for Young Readers, 2013) authored by Andrea Davis Pinkney and illustrated by Stephen Alcorn is recommended.
Bold. Gutsy. Plucky. Scrappy. Determined. Spirited. Sojourner Truth, Biddy Mason, Harriet Tubman, Ida B. Wells-Barnett, Mary McLeod Bathune, Ella Josephine Baker, Dorothy Irene Height, Rosa Parks, Fannie Lou Hamer, and Shirley Chisholm are featured.
Born into slavery as Isabella Baumfree in 1797, Sojourner Truth was an Afro-American women's rights activist. Her famous "Ain't I a Woman" speech was delivered in 1851 at the Ohio Women's Rights Convention. "...And ain't I a woman? I have borne thirteen children, and seen most all sold off to slavery, and when I cried out with my mother's grief, none but Jesus heard me! And ain't I a woman?"
"Nobody's free until everybody is free." Fannie Lou Hamer dedicated her life to fighting racial injustice. In 1964 she co-founded the Mississippi Freedom Democratic Party and ran for Congress in Mississippi in 1965.
The first African-American woman elected to Congress, Shirley Chisholm of New York, won election to the House in 1968.
More Brave Black Women
Of the 127 women serving in the 116th Congress, 22 are Black. In 1993, Carol Moseley Braun became the first African American female to serve as U.S. senator.
Gloria Jean Watkins, known by her pen name bell hooks, is the author of Feminism is for Everybody. The bell hooks Institute in Berea, KY, celebrates, honors, and documents the life and work of this acclaimed intellectual, feminist theorist, cultural critic, artist, and writer. www.bellhooksinstitute.com.
Known as the "Mother of the American Civil Rights Movement," Septima Poinsette Clark was an activist, teacher, and advocate for education. www.biography.com/.
"In the 20th century, African American women formed the backbone of the modern Civil Rights Movement. They were the critical mass, the grassroots leaders challenging America to embrace justice and equality for all," according to The National Women's History Museum. www.womenshistory.org/.
There were countless unnamed African American women who struggled for freedom and justice. Let us remember them as well.
NASA's employees Katherine Johnson, Mary Jackson, and Dorothy Vaughan were black scientists featured in the film Hidden Figures. Astronaut Mae Jemison became the first African-American woman in space in 1992.
Oprah Winfrey, Michelle Obama, Condoleezza Rice, Joycelyn Elders, M.D., Maya Angelou and other black women stand as female icons for civil rights and equality.
The Civil Rights Movement was triumphant in 1964 and 1965, with the federal government's passage of the Civil Rights Act of 1964 and the Voting Rights Act of 1965.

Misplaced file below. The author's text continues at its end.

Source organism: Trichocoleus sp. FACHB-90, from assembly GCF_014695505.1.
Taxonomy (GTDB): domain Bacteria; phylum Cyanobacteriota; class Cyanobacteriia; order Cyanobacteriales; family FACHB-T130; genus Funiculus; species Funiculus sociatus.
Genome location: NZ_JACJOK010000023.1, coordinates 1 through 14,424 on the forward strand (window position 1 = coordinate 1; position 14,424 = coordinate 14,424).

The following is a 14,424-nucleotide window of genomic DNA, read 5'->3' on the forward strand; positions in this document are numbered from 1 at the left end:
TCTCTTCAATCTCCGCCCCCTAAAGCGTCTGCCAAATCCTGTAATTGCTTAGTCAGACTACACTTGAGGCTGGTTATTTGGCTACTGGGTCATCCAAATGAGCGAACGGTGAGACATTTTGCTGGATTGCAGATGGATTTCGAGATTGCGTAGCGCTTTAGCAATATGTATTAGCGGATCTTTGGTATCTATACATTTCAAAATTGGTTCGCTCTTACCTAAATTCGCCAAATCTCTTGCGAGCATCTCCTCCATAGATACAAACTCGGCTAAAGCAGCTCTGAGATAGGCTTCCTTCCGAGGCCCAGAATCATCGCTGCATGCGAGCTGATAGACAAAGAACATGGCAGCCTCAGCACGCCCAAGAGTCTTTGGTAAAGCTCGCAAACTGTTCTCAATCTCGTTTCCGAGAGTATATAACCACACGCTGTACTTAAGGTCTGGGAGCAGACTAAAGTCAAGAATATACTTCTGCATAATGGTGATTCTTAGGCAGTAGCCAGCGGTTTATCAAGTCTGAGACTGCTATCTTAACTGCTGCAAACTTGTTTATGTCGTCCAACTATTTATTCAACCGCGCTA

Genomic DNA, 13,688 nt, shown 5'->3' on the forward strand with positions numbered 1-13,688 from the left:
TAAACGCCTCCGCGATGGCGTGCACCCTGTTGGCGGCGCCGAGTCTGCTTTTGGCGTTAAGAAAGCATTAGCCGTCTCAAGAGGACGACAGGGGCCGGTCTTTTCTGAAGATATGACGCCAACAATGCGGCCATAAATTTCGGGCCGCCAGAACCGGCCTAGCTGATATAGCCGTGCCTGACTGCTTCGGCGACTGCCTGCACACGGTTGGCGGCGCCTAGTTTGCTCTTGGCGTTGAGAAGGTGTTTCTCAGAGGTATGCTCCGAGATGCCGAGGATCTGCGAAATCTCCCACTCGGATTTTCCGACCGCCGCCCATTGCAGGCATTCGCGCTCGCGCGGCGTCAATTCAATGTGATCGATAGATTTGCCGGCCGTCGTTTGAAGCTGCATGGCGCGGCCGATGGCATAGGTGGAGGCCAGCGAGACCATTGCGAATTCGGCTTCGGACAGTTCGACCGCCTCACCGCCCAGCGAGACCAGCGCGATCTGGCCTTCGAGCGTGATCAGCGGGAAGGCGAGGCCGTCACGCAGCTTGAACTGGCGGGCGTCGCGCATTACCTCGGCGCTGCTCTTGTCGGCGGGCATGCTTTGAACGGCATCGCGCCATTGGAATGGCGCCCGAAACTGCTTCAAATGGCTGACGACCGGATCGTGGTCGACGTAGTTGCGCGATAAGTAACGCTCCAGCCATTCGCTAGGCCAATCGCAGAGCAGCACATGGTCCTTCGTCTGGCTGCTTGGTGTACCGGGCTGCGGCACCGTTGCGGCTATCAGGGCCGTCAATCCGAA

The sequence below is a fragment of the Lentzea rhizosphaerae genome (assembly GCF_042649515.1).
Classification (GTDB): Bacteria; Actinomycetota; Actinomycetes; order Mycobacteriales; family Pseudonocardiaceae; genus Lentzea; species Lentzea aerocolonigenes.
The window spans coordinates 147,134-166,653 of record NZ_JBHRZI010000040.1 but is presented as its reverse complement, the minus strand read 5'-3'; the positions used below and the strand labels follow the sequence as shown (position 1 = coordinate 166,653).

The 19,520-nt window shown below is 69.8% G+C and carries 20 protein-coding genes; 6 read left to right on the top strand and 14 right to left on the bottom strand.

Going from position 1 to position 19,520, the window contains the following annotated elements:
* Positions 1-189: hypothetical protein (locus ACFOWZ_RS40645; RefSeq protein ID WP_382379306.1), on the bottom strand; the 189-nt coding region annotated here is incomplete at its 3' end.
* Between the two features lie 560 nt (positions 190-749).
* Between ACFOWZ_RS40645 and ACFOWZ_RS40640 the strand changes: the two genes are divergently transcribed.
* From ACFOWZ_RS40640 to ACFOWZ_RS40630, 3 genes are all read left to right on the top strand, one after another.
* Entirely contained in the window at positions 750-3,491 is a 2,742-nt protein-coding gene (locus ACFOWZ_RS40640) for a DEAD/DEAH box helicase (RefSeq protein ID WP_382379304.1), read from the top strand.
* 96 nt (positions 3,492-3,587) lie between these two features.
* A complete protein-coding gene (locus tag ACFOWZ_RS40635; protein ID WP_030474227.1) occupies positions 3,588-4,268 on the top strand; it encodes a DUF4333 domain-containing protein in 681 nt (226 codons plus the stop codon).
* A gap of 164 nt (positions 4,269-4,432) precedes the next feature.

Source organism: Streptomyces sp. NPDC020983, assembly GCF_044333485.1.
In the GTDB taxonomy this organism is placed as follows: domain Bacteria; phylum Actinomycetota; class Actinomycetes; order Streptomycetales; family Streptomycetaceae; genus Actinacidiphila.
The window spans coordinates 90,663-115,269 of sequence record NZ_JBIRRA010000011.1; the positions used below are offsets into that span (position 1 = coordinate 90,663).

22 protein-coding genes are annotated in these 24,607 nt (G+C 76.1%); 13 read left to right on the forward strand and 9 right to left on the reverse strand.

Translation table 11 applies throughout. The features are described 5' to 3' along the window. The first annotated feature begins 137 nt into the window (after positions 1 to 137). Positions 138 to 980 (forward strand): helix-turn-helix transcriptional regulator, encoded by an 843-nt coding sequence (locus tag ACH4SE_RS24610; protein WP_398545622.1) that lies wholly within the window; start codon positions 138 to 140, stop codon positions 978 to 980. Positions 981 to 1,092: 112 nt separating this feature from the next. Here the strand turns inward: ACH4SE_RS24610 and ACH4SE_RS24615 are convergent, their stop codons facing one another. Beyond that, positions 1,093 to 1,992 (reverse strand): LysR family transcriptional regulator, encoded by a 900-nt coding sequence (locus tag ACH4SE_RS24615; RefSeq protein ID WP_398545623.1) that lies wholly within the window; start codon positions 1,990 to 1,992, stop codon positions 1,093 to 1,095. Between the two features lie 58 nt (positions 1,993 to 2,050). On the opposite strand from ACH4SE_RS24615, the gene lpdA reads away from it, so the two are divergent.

Civil Rights in Ohio
The State of Ohio enacted the Ohio Civil Rights Act of 1959 to "prevent and eliminate the practice of discrimination in employment against persons because of their race, color, religion, national origin, or ancestry." The Ohio Civil Rights Act established the Ohio Civil Rights Commission to help eliminate discrimination in Ohio. www.ohiohistorycentral.org/.
The Ohio Civil Rights Hall of Fame was created in 2009. The Civil Rights Hall of Fame seeks to acknowledge outstanding Ohioans who are recognized as pioneers in human and civil rights and who have advanced the goals of equality and inclusion. Watch the video of the 2018 Induction Ceremony at www.ohiochannel.org. The Ohio Channel is a service of Ohio's public broadcasting stations.
Black Women in Ohio
Toni Morrison, winner of the Nobel Prize in Literature, hails from Lorain, Ohio. She won a Pulitzer Prize and the American Book Award in 1988 for Beloved. President Barack Obama presented Morrison with the Presidential Medal of Freedom.
Stephanie Tubbs Jones was the first African-American woman elected to Congress from Ohio. She was a municipal judge, trial court judge and Cuyahoga County prosecutor.
Sophia Mitchell was the first African-American woman to serve as a mayor in Ohio. In 1976, she was appointed in Perry County.
This is not an exhaustive list of former or current black women involved in civil right movements, government offices, or in the struggle for equality. I have highlighted only a few.
Black History Month is celebrated every February in the United States. White women, let the named and unnamed black women of struggle, freedom, and equality be nestled in our spirits and let their struggles be on our lips.
"There are still many causes worth sacrificing for, so much history yet to be made.—Michelle Obama
Melissa Martin, Ph.D., is an author, columnist, educator, and therapist. She lives in Southern Ohio. www.melissamartinchildrensauthor.com.